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NewMSmatist15

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    United States
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What I am collecting / Investing in.

  • What I am collecting / Investing in.
    Currently collecting the silver Britannia series, silver proof Queen's Beasts, and dabbling in some Commonwealth Country coinage when I see something I like.

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  1. NewMSmatist15

    2008 Silver Britannia

    @Bullionaire the 2003 is one of my favorite designs! I have one in MS 68 I "cross-graded" from an old ANACS holder. Hard to see in photos, but from this angle your 2003 looks nice. That 2007 looks much better than the one I had. At the very least you have some nice bullion semi-numismatics. With regards to your comment about the look of slabbed coins I tend to agree. Some coins I think look really nice in an NGC holder, but I get the dislike. My argument would be it is almost the same as putting a coin in a capsule and there is little doubt and disagreement over the authenticity or quality when in an NGC or PCGS holder. I like knowing I have one of the finest known 2001 Britannias and that it is protected. Just preference.
  2. NewMSmatist15

    2008 Silver Britannia

    @Bullionaire I bought a similar coin off eBay (a 2007) also in this same hard cardboard packaging. It was roughly $81 USD with shipping. I decided to get it graded since I have a registry set and am a collector of Britannia coins. My 2007 looked good in the packet and had some tarnish on the side, but no visible marks to me without taking it outside the plastic holder. Grading cost me another $31 USD roughly and it came back an MS 67 DPL. I definitely did not add value to this coin grading it and while I didn't sell it, I don't think I'd make money off this coin either. I doubt I'd break even unless I wait some time. I would recommend if you got a good deal on it and like it, keep it. If you think it might grade 68 or higher you could def sell it for a profit, otherwise it may break even or cost you money. Less than MS 67 you still have a better chance than me of breaking even, but why risk it? If you don't like it and would rather a better example, I bet you could sell it as is and make some money as well. I strongly suggest not cleaning this coin as these coins have numismatic value even though they were sold originally as bullion. The design changed almost annually (depends on the year) and the mintages were limited enough that it makes available, but collectible. Leave it as is, sell it, or grade it. But DO NOT clean it.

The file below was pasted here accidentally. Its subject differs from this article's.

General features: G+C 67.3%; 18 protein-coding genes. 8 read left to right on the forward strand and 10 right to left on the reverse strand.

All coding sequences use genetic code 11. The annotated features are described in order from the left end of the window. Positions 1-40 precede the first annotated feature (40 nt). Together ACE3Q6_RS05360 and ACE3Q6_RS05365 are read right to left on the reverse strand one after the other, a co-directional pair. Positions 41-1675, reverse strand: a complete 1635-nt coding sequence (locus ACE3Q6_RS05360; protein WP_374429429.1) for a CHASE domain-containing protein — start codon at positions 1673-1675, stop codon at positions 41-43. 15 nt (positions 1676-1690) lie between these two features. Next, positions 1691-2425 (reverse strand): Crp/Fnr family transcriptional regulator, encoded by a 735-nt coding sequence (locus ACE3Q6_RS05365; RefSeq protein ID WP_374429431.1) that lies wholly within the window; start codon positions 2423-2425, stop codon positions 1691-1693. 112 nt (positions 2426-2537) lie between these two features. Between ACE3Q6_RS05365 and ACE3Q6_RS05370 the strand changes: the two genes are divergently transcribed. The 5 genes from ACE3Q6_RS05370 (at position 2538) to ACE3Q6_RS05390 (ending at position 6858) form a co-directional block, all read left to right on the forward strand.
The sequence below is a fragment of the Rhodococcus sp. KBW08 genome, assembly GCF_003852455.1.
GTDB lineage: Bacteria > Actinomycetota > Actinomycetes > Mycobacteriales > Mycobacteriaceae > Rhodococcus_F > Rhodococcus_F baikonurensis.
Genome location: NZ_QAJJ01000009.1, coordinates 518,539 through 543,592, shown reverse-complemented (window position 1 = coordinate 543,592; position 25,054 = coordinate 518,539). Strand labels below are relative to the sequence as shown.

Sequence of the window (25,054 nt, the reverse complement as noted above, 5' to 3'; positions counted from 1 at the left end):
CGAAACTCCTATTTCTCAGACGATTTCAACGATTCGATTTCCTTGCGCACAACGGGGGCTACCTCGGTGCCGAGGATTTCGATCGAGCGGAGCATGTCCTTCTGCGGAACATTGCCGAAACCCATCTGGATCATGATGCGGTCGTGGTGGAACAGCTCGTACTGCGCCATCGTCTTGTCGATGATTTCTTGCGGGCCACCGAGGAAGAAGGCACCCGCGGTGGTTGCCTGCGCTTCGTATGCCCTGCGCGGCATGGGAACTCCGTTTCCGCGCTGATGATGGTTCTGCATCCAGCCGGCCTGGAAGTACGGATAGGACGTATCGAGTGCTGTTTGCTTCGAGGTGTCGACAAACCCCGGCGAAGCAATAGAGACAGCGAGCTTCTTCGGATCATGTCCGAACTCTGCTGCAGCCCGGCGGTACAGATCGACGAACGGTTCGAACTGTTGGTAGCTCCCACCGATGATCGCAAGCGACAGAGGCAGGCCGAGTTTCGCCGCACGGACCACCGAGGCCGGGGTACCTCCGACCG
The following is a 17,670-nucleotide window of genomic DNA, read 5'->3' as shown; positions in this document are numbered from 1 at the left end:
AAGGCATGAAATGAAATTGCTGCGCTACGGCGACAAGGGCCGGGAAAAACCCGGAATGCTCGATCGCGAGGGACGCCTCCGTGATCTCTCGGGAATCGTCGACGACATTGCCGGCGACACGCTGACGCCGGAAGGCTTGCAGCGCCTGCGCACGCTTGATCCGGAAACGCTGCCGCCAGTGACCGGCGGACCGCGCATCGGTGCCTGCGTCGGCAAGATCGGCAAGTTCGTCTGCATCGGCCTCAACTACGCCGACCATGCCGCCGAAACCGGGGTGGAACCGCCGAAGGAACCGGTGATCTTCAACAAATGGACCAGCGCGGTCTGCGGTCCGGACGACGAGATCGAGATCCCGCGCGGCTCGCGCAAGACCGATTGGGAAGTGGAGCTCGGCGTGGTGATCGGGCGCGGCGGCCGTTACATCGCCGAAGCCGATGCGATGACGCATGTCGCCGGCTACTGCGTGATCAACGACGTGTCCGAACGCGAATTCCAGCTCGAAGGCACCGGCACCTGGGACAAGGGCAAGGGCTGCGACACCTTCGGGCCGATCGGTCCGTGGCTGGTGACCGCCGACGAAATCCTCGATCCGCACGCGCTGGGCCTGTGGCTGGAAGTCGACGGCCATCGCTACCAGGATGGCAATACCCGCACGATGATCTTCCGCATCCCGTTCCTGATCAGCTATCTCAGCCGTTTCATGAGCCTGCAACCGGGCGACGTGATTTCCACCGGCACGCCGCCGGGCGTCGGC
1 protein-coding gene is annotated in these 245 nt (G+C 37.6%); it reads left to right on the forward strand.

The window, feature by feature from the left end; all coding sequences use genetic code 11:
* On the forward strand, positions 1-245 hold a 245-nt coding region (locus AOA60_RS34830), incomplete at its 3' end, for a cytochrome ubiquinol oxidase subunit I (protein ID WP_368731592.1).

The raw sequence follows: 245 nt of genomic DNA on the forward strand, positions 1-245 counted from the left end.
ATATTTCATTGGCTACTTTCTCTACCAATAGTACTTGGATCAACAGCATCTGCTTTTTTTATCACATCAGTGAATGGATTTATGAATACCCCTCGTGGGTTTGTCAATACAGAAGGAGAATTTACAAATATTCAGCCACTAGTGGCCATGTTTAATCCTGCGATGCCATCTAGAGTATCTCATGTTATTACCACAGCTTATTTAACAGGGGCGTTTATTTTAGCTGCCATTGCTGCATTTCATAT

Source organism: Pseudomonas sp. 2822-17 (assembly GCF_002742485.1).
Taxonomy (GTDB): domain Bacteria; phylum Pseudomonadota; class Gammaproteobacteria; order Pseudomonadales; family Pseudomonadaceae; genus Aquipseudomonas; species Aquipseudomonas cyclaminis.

3. NewMSmatist15

    2008 Silver Britannia

    NGC states on there site it uses 5x magnification, PCGS states "High Magnification" and "no detectable imperfections" for a 70
  4. NewMSmatist15

    Frank Frazetta silver barbarian

    https://www.apmex.com/product/103692/1-oz-silver-proof-round-frank-frazetta-the-barbarian It's a silver round not a coin, but it's on APMEX
  5. There's a "new to the silver forum" thread where you can introduce yourself as a new member.
  6. NewMSmatist15

    ICG grading success or failure?